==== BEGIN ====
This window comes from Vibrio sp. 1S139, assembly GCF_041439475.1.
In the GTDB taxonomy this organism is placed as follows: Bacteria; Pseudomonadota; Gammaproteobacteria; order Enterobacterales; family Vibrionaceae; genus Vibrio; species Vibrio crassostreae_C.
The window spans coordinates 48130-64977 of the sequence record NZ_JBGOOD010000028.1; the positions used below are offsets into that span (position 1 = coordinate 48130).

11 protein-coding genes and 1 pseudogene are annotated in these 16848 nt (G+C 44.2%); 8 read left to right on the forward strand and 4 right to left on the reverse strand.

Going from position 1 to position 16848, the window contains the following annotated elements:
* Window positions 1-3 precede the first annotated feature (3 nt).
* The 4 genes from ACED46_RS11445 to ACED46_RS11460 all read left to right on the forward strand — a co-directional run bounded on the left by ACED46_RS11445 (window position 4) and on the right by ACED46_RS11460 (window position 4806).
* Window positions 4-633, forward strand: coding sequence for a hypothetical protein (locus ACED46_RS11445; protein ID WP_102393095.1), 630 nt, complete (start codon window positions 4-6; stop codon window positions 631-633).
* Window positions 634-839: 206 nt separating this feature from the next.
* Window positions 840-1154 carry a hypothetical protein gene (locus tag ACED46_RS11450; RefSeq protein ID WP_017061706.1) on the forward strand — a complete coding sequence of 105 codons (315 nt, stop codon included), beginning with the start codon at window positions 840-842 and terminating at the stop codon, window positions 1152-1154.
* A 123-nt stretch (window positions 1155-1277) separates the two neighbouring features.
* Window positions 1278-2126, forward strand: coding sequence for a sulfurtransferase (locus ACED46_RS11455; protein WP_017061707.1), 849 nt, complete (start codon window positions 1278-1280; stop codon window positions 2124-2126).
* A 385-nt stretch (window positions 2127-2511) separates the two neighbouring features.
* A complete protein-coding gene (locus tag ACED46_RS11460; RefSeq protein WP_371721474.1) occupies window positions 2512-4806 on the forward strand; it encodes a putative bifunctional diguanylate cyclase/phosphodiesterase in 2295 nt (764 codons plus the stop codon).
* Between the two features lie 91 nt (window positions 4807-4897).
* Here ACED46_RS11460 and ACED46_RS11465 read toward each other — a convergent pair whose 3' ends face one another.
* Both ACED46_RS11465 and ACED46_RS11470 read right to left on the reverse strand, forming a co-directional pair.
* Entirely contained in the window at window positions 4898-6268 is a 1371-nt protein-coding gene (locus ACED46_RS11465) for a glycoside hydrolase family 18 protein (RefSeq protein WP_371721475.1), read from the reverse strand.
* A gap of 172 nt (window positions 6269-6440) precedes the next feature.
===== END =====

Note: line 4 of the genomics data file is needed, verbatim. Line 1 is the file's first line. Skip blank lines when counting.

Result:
11 protein-coding genes and 1 pseudogene are annotated in these 16848 nt (G+C 44.2%); 8 read left to right on the forward strand and 4 right to left on the reverse strand.